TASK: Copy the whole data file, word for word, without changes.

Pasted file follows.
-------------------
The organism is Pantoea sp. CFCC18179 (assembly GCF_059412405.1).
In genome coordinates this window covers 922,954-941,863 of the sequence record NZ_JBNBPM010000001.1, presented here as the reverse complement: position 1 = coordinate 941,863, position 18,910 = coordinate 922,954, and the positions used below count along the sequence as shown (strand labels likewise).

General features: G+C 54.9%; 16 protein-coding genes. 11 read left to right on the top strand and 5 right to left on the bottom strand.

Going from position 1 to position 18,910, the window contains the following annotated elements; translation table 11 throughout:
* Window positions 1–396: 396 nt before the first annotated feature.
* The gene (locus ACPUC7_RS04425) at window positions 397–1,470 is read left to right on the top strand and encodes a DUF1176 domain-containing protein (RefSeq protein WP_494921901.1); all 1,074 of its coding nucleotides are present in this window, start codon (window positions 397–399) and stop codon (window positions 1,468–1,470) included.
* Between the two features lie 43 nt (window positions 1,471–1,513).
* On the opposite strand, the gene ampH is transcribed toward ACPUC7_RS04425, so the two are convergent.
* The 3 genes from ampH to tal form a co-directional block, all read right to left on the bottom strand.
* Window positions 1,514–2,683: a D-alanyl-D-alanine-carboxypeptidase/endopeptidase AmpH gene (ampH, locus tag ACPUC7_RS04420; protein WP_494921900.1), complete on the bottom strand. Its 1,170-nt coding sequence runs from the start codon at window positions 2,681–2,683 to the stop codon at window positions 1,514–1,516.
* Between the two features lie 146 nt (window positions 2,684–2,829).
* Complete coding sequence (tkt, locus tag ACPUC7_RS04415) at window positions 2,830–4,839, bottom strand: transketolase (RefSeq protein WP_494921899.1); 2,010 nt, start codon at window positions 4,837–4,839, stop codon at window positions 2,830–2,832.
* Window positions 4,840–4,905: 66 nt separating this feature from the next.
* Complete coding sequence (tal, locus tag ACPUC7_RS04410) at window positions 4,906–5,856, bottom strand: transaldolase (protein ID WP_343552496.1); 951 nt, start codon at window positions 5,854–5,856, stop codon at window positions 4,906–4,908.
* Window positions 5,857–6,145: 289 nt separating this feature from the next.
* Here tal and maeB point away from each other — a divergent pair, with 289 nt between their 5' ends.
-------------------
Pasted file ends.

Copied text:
The organism is Pantoea sp. CFCC18179 (assembly GCF_059412405.1).
In genome coordinates this window covers 922,954-941,863 of the sequence record NZ_JBNBPM010000001.1, presented here as the reverse complement: position 1 = coordinate 941,863, position 18,910 = coordinate 922,954, and the positions used below count along the sequence as shown (strand labels likewise).

General features: G+C 54.9%; 16 protein-coding genes. 11 read left to right on the top strand and 5 right to left on the bottom strand.

Going from position 1 to position 18,910, the window contains the following annotated elements; translation table 11 throughout:
* Window positions 1–396: 396 nt before the first annotated feature.
* The gene (locus ACPUC7_RS04425) at window positions 397–1,470 is read left to right on the top strand and encodes a DUF1176 domain-containing protein (RefSeq protein WP_494921901.1); all 1,074 of its coding nucleotides are present in this window, start codon (window positions 397–399) and stop codon (window positions 1,468–1,470) included.
* Between the two features lie 43 nt (window positions 1,471–1,513).
* On the opposite strand, the gene ampH is transcribed toward ACPUC7_RS04425, so the two are convergent.
* The 3 genes from ampH to tal form a co-directional block, all read right to left on the bottom strand.
* Window positions 1,514–2,683: a D-alanyl-D-alanine-carboxypeptidase/endopeptidase AmpH gene (ampH, locus tag ACPUC7_RS04420; protein WP_494921900.1), complete on the bottom strand. Its 1,170-nt coding sequence runs from the start codon at window positions 2,681–2,683 to the stop codon at window positions 1,514–1,516.
* Between the two features lie 146 nt (window positions 2,684–2,829).
* Complete coding sequence (tkt, locus tag ACPUC7_RS04415) at window positions 2,830–4,839, bottom strand: transketolase (RefSeq protein WP_494921899.1); 2,010 nt, start codon at window positions 4,837–4,839, stop codon at window positions 2,830–2,832.
* Window positions 4,840–4,905: 66 nt separating this feature from the next.
* Complete coding sequence (tal, locus tag ACPUC7_RS04410) at window positions 4,906–5,856, bottom strand: transaldolase (protein ID WP_343552496.1); 951 nt, start codon at window positions 5,854–5,856, stop codon at window positions 4,906–4,908.
* Window positions 5,857–6,145: 289 nt separating this feature from the next.
* Here tal and maeB point away from each other — a divergent pair, with 289 nt between their 5' ends.